workers, because they’re left to take up the slack and probably have to work that bit
harder until you can organise replacements and that sort of thing. Depending on the level
of worker, obviously, if it’s someone who’s been here a while you lose a lot of knowledge.
Managers then of course tend to pull their hair out because their production’s out
of whack. So once your production’s down, your finances obviously and given the way
economics are at the moment that’s not a good thing for any industry to have to cope
with. It’s good to see something that’s actually
suable and understandable, even for people like me. And that you can include the guys
down the back. Although a lot of workplace activities are
manual tasks, not all of them are likely to cause an injury. There’s heaps of ways to
identify which manual tasks are risky and what you can do about them. While some risk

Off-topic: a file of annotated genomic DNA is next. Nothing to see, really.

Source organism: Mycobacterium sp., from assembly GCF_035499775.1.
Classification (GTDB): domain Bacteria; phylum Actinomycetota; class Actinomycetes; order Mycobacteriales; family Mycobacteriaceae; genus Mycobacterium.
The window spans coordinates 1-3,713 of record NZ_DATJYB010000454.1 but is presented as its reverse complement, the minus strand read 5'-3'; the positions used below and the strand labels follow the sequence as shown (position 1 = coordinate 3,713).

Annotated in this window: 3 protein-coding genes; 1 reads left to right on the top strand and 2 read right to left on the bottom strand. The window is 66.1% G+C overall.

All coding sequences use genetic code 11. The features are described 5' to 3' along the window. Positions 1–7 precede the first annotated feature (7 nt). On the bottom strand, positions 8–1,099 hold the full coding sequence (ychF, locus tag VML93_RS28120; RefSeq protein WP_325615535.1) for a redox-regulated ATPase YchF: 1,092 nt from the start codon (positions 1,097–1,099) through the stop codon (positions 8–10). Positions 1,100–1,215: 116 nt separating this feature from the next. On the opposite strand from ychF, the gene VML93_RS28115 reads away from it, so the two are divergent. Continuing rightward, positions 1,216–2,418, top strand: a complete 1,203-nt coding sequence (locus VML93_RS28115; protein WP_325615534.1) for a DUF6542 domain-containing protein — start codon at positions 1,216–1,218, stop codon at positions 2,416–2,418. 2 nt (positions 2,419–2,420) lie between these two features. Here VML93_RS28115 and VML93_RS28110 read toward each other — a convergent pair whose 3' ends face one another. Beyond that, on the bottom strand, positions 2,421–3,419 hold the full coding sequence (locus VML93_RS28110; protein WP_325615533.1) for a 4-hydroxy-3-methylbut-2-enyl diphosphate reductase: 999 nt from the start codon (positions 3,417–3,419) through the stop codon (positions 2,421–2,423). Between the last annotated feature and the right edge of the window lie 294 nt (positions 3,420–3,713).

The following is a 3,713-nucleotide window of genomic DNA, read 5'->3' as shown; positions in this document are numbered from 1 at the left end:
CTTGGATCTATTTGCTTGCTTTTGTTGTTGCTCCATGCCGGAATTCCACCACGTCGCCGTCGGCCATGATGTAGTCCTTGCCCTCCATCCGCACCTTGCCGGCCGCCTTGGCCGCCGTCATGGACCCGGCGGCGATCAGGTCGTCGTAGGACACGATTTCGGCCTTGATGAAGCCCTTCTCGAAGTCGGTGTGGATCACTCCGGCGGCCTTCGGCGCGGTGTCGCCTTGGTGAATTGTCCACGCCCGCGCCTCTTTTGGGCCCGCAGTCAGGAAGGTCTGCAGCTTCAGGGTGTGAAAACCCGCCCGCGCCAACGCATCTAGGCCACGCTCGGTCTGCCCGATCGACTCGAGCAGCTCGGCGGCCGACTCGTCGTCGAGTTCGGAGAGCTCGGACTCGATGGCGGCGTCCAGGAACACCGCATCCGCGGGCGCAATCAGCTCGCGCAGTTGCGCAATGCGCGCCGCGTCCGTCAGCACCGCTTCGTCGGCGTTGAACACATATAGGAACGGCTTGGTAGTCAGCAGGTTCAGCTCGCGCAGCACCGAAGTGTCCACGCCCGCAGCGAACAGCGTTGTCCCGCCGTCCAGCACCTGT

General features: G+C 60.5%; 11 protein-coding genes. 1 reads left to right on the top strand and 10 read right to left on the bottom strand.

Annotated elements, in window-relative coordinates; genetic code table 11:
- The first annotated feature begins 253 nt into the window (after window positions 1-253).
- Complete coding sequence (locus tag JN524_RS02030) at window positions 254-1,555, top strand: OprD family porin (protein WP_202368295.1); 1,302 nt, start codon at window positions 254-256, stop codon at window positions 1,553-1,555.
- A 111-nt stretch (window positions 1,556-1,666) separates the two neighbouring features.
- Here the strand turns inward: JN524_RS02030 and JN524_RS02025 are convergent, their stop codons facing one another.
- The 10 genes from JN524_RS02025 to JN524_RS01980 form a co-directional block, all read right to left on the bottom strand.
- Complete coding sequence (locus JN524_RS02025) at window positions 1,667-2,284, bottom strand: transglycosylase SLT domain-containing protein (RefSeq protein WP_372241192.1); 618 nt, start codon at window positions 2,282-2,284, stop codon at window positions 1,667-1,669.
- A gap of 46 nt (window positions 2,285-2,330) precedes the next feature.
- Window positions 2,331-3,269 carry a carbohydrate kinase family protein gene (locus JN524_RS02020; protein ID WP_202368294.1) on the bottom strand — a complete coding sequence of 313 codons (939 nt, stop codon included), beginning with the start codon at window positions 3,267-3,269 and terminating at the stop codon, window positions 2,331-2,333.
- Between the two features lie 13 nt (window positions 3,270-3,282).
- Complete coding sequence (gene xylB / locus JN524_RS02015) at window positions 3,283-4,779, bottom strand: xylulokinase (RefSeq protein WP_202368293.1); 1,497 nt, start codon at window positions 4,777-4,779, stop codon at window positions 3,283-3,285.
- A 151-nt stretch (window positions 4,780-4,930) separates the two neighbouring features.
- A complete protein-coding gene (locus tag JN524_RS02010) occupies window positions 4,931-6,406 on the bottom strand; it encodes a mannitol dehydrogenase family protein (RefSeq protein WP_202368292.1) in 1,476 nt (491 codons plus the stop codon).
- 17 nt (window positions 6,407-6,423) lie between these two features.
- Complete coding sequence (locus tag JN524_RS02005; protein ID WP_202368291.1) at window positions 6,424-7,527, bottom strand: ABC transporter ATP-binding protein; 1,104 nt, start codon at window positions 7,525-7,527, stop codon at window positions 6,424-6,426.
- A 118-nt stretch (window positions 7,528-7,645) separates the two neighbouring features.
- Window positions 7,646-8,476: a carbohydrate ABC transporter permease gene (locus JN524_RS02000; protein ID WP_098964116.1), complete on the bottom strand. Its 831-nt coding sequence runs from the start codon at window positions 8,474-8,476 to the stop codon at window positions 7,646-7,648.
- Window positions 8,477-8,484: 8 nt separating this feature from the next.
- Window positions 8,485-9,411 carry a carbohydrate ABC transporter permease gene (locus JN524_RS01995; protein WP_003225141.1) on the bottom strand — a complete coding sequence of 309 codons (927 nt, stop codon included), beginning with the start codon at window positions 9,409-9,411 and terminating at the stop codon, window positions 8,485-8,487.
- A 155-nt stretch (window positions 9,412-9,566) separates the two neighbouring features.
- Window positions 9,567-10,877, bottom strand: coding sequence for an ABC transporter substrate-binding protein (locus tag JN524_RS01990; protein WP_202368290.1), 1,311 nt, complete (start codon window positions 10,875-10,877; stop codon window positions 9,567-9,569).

assessment tools can appear complex, I’m going to walk you through a simple and really
practical tool that you can use in your workplace. It’s called PErforM. At the risk of scaring
you off it stands for: Participative Ergonomics For Manual Tasks. Yep, that’s a bit of a
mouthful so let’s break it down into some simple steps. By the way be sure to checkout
the user friendly PErforM handbook for a more detailed explanation.
The first thing you need to do to start managing your manual tasks risks is to work out what
high risk manual tasks you actually have in your workplace.
So how do you go about this? You could talk to your workers to find out what tasks they
don’t like doing because they’re difficult or cause them physical pain. If you see tasks
where workers have made improvisations such as standing on boxes and the like to reach
things, this might also indicate that there’s a problem. You should also take a look around
your workplace, even video various tasks so you can watch them later and assess which
tasks may be risky. But to do this you’ll need to know what risk factors that you’re
looking for in the first place. There are five risk factors that directly